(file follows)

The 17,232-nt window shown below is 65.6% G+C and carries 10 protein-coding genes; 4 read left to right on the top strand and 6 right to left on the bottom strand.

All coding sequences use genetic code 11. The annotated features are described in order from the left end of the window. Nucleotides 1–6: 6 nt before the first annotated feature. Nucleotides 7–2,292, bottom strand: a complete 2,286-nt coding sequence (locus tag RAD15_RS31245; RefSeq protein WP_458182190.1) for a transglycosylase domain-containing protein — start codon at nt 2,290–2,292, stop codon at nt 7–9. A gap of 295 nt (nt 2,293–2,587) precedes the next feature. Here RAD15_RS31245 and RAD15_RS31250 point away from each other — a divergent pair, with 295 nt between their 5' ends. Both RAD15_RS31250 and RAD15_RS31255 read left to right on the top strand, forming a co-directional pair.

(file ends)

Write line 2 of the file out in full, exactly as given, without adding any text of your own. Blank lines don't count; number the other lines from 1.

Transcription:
All coding sequences use genetic code 11. The annotated features are described in order from the left end of the window. Nucleotides 1–6: 6 nt before the first annotated feature. Nucleotides 7–2,292, bottom strand: a complete 2,286-nt coding sequence (locus tag RAD15_RS31245; RefSeq protein WP_458182190.1) for a transglycosylase domain-containing protein — start codon at nt 2,290–2,292, stop codon at nt 7–9. A gap of 295 nt (nt 2,293–2,587) precedes the next feature. Here RAD15_RS31245 and RAD15_RS31250 point away from each other — a divergent pair, with 295 nt between their 5' ends. Both RAD15_RS31250 and RAD15_RS31255 read left to right on the top strand, forming a co-directional pair.